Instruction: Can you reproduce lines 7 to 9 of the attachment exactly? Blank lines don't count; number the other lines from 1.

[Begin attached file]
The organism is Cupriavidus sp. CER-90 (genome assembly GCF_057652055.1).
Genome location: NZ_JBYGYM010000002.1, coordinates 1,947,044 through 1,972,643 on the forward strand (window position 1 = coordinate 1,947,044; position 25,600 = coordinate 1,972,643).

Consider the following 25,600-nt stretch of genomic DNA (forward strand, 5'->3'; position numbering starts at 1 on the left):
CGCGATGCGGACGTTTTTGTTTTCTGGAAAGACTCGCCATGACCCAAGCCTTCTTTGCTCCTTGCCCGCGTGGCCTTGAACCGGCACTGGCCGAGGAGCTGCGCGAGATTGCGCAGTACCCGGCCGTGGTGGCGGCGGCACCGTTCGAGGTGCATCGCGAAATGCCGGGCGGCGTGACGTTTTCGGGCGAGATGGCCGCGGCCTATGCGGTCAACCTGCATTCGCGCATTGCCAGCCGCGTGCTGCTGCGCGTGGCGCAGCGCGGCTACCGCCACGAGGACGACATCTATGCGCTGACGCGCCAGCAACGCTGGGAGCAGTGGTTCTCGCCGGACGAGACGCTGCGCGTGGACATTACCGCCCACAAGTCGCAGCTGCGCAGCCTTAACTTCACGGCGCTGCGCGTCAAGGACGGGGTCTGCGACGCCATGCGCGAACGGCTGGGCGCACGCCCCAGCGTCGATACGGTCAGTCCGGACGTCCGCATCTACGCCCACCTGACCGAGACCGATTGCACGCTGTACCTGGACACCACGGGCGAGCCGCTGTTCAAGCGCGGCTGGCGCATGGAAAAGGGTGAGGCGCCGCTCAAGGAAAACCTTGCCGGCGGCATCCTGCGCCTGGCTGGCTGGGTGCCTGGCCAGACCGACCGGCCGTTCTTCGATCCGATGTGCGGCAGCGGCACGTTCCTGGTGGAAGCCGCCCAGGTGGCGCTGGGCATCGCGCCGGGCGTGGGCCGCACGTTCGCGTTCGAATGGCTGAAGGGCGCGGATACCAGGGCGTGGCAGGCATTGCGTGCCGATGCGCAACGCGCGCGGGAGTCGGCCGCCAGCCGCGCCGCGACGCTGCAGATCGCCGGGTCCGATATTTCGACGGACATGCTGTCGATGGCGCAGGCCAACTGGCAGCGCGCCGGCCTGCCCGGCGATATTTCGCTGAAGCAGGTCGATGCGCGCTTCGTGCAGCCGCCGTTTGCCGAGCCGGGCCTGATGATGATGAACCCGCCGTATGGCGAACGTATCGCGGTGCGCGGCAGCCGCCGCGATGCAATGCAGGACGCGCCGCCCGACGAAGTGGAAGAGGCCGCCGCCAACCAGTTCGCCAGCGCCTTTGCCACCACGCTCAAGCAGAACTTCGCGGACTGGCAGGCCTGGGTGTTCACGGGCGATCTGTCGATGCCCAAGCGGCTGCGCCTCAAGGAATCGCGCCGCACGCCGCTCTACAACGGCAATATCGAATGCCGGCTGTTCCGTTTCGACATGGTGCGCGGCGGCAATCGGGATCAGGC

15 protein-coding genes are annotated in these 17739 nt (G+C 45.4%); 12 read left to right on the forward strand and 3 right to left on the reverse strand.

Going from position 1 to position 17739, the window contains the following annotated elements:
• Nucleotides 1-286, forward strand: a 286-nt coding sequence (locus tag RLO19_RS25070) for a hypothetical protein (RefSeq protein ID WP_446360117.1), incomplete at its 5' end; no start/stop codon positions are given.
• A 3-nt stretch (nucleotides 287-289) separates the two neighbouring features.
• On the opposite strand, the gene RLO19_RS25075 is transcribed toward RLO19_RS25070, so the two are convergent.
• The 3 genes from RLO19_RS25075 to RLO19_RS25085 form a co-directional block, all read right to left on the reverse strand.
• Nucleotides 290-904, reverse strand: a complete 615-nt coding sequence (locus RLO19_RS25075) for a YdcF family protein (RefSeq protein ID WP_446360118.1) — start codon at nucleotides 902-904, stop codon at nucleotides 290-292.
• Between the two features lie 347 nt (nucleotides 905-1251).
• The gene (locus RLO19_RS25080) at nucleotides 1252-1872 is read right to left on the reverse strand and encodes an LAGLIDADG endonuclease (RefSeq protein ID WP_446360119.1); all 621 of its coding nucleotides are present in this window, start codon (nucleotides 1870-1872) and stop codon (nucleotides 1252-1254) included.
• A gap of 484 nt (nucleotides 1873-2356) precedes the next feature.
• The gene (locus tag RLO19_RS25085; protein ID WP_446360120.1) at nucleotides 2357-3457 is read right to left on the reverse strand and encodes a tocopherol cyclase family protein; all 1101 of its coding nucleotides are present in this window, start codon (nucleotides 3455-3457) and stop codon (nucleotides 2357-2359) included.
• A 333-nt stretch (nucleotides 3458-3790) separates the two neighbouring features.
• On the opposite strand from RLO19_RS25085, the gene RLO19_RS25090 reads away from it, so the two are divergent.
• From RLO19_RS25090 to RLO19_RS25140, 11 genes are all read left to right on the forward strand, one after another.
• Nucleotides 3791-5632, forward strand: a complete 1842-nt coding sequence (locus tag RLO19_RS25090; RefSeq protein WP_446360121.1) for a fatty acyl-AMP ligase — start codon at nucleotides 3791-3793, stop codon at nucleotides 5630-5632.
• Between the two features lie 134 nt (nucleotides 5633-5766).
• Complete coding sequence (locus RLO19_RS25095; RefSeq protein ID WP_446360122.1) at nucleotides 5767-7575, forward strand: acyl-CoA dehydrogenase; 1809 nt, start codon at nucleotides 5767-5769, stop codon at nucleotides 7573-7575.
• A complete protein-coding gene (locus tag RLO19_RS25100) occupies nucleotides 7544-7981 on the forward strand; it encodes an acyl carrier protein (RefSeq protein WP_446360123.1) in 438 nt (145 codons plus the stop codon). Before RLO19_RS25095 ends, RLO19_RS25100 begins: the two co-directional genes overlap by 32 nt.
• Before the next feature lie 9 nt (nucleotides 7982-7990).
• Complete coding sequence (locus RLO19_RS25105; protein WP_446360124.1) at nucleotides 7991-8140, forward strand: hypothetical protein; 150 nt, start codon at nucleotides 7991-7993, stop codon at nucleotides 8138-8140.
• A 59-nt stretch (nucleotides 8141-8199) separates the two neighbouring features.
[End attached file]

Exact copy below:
• Nucleotides 1-286, forward strand: a 286-nt coding sequence (locus tag RLO19_RS25070) for a hypothetical protein (RefSeq protein ID WP_446360117.1), incomplete at its 5' end; no start/stop codon positions are given.
• A 3-nt stretch (nucleotides 287-289) separates the two neighbouring features.
• On the opposite strand, the gene RLO19_RS25075 is transcribed toward RLO19_RS25070, so the two are convergent.